Biang!; 41-10 Main Street, Flushing
Museum of the Moving Image; 36-01 35 Avenue, Astoria

  • c/o

Staten Island
Staten Island is nowhere near as easy to get to from Brooklyn as Queens is, but it's a lot easier to get to than, say, Montauk. So don't let the fact that you need to take a ferry ride dissuade you. Take that ferry and head out to the red-headed stepchild of boroughs because you might be surprised at what a nice day you'll have ahead of you. First, take the bus from the ferry to the Staten Island Greenbelt Conservancy, where you'll be able to spend your day hiking and exploring the borough's wilderness. If you're feeling really ambitious, try the Greenbelt's Yellow Trail, which is an 8-mile-long moderately difficult hike that will make you laugh at those suckers who drive hours upstate to do the exact same thing you're doing here in Staten Island. Suckers.

After your hike, you'll probably be hungry for some solid, stick-to-your-ribs cuisine. And beer. You'll probably want beer. You can stop by Killmeyer's Beer Garden for some potato pancakes and weiner schnitzel and, obviously, beer. And if you feel like having a bit of a retail experience before going back to Brooklyn, stop by one of the Everything Goes thrift stores. Located right by the ferry terminal (convenient!) you'll be able to browse used books, clothes, furniture, and music, and maybe snag something good to wear or interesting to read on your ride back to Brooklyn.

Greenbelt Conservancy;
Killmeyer's Old Bavaria Inn; 4254 Arthur Kill Road
Everything Goes; 140 Bay Street, 208 Bay Street, 17 Brook Street, Tompkinsville

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The Cloisters, and really all of Fort Tryon Park, is one of my favorite things in all of Manhattan. A branch of the Metropolitan Museum of Art, the Cloisters houses the museum's Medieval art and architecture collection, and is itself evocative of several ecclesiastical and secular European buildings. It's a perfect place to wander around—the medieval garden alone is worth the trip—and it has the distinction of never feeling too crowded, something that is hard to say for other museums in the city. Make sure to take your time examining the tapestries, they're Boschean wonders, full of unicorns and other fantastical beasts. Post-Cloisters, head over to Red Rooster in Harlem for some of the best deviled eggs in the city—all I'm going to say about them is chicken skin mayonnaise. That's all you need to know.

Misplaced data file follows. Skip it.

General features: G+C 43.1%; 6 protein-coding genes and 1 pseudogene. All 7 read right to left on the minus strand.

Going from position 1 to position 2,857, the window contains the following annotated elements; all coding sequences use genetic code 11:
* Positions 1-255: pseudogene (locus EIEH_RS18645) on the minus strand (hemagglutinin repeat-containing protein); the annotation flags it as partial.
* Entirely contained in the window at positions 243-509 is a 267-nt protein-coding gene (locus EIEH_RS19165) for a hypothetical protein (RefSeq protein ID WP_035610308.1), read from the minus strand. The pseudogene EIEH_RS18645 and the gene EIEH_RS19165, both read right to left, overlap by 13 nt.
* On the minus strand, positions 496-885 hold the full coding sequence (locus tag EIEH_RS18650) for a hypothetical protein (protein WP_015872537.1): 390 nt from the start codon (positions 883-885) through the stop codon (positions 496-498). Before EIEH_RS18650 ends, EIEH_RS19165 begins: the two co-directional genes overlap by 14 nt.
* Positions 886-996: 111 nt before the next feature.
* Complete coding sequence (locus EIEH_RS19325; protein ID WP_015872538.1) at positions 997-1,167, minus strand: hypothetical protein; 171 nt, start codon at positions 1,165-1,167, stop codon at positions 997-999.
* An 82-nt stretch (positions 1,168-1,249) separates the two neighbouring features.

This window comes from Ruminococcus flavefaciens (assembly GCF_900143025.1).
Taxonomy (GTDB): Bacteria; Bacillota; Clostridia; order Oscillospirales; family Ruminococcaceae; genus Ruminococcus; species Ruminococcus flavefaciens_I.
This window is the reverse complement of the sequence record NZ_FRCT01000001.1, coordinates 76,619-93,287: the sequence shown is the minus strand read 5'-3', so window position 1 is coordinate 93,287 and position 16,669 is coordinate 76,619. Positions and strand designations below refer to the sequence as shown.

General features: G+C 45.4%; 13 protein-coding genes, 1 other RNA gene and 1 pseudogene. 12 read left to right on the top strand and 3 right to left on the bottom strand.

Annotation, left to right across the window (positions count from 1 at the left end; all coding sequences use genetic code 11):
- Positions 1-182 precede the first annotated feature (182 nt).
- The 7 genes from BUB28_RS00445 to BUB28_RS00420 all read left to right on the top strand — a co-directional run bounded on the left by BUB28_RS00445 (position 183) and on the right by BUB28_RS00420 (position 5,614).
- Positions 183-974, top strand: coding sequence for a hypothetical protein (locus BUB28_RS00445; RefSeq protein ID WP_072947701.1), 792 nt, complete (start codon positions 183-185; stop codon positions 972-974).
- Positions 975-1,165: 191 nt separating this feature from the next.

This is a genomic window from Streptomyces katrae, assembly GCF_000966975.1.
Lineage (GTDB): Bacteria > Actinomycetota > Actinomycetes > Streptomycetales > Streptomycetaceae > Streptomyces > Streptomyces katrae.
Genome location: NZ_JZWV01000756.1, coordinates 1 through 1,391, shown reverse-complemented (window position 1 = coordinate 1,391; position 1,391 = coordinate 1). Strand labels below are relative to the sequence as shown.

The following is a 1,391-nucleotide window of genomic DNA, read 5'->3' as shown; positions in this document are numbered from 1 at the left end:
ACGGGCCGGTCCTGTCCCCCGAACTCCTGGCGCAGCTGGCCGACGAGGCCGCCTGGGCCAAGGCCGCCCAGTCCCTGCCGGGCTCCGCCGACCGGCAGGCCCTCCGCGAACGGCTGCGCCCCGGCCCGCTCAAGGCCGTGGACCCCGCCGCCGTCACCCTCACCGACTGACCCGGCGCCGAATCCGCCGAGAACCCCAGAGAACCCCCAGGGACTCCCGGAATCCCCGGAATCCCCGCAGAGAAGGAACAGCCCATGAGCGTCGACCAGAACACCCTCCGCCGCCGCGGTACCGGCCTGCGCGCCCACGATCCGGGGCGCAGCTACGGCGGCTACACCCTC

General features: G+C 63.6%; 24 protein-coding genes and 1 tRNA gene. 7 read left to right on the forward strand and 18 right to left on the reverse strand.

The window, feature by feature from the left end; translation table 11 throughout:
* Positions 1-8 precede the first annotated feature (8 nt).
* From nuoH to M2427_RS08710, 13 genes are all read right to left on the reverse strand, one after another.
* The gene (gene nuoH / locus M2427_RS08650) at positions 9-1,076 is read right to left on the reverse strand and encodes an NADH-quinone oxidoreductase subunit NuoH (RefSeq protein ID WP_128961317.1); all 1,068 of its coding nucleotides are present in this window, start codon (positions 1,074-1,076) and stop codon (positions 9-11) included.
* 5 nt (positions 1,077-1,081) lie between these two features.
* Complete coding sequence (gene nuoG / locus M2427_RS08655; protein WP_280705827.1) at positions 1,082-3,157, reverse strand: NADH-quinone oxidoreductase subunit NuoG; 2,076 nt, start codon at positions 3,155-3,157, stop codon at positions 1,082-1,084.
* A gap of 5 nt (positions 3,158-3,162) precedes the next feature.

And, I don't know, what more is there to say about vacationing in Manhattan? You know it all by now, don't you? Sure you do. I'm not going to sell it much harder. There's things to do and people to see and you know, probably also check out the peacocks up by the Cathedral of St. John the Divine, because there's a white one there and it's beautiful and you like beautiful things, don't you? Sure you do. Why else would you even be in New York. So go to the Cathedral. See the peacocks. Have an uptown kind of a day. Maybe also check out the beautiful mosaic benches outside of Grant's Tomb (formerly the top tourist destination in New York City, just like Green-Wood Cemetery, people used to really love visiting graves.) And then get back on the subway and whisk yourself home to Brooklyn. Bring something good to read. It's a long ride.

The Cloisters; Fort Tryon Park, Inwood
Red Rooster Harlem; 310 Lenox Avenue, Harlem
Cathedral of St. John the Divine; Amsterdam Avenue between W. 112th and 114th Streets, Morningside Heights